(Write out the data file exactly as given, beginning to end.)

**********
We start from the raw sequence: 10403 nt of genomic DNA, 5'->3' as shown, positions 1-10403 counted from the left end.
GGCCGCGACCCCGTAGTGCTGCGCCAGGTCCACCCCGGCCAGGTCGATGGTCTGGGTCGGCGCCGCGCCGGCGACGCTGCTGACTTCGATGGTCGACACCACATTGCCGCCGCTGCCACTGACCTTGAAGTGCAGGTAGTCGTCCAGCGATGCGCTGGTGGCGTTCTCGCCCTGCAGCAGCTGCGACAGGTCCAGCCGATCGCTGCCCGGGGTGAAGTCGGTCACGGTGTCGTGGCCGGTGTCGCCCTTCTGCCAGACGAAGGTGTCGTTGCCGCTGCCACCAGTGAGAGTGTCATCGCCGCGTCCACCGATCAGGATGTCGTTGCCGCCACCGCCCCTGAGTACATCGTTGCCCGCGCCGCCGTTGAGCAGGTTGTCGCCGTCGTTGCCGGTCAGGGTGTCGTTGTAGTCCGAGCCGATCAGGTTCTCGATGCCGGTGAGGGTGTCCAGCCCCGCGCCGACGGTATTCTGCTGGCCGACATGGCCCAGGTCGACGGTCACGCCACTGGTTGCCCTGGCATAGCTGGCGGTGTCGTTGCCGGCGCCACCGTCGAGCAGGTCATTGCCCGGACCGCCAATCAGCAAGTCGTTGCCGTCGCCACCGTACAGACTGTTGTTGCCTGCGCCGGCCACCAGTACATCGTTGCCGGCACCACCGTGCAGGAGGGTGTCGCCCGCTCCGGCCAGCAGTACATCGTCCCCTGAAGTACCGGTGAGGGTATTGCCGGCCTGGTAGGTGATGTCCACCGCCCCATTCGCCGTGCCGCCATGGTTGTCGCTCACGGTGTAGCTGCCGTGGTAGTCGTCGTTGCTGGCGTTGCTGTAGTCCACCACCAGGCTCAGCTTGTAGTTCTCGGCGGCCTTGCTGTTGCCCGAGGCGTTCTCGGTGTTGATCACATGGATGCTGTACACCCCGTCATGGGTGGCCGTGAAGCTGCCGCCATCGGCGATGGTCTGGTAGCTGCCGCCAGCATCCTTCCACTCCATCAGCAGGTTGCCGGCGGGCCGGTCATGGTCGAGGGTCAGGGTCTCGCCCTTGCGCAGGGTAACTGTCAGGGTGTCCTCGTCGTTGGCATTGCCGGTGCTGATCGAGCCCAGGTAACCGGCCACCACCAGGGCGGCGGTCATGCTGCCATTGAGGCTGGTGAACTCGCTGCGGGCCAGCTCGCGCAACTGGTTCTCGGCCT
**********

We start from the raw sequence: 10403 nt of genomic DNA, 5'->3' as shown, positions 1-10403 counted from the left end.
GGCCGCGACCCCGTAGTGCTGCGCCAGGTCCACCCCGGCCAGGTCGATGGTCTGGGTCGGCGCCGCGCCGGCGACGCTGCTGACTTCGATGGTCGACACCACATTGCCGCCGCTGCCACTGACCTTGAAGTGCAGGTAGTCGTCCAGCGATGCGCTGGTGGCGTTCTCGCCCTGCAGCAGCTGCGACAGGTCCAGCCGATCGCTGCCCGGGGTGAAGTCGGTCACGGTGTCGTGGCCGGTGTCGCCCTTCTGCCAGACGAAGGTGTCGTTGCCGCTGCCACCAGTGAGAGTGTCATCGCCGCGTCCACCGATCAGGATGTCGTTGCCGCCACCGCCCCTGAGTACATCGTTGCCCGCGCCGCCGTTGAGCAGGTTGTCGCCGTCGTTGCCGGTCAGGGTGTCGTTGTAGTCCGAGCCGATCAGGTTCTCGATGCCGGTGAGGGTGTCCAGCCCCGCGCCGACGGTATTCTGCTGGCCGACATGGCCCAGGTCGACGGTCACGCCACTGGTTGCCCTGGCATAGCTGGCGGTGTCGTTGCCGGCGCCACCGTCGAGCAGGTCATTGCCCGGACCGCCAATCAGCAAGTCGTTGCCGTCGCCACCGTACAGACTGTTGTTGCCTGCGCCGGCCACCAGTACATCGTTGCCGGCACCACCGTGCAGGAGGGTGTCGCCCGCTCCGGCCAGCAGTACATCGTCCCCTGAAGTACCGGTGAGGGTATTGCCGGCCTGGTAGGTGATGTCCACCGCCCCATTCGCCGTGCCGCCATGGTTGTCGCTCACGGTGTAGCTGCCGTGGTAGTCGTCGTTGCTGGCGTTGCTGTAGTCCACCACCAGGCTCAGCTTGTAGTTCTCGGCGGCCTTGCTGTTGCCCGAGGCGTTCTCGGTGTTGATCACATGGATGCTGTACACCCCGTCATGGGTGGCCGTGAAGCTGCCGCCATCGGCGATGGTCTGGTAGCTGCCGCCAGCATCCTTCCACTCCATCAGCAGGTTGCCGGCGGGCCGGTCATGGTCGAGGGTCAGGGTCTCGCCCTTGCGCAGGGTAACTGTCAGGGTGTCCTCGTCGTTGGCATTGCCGGTGCTGATCGAGCCCAGGTAACCGGCCACCACCAGGGCGGCGGTCATGCTGCCATTGAGGCTGGTGAACTCGCTGCGGGCCAGCTCGCGCAACTGGTTCTCGGCCT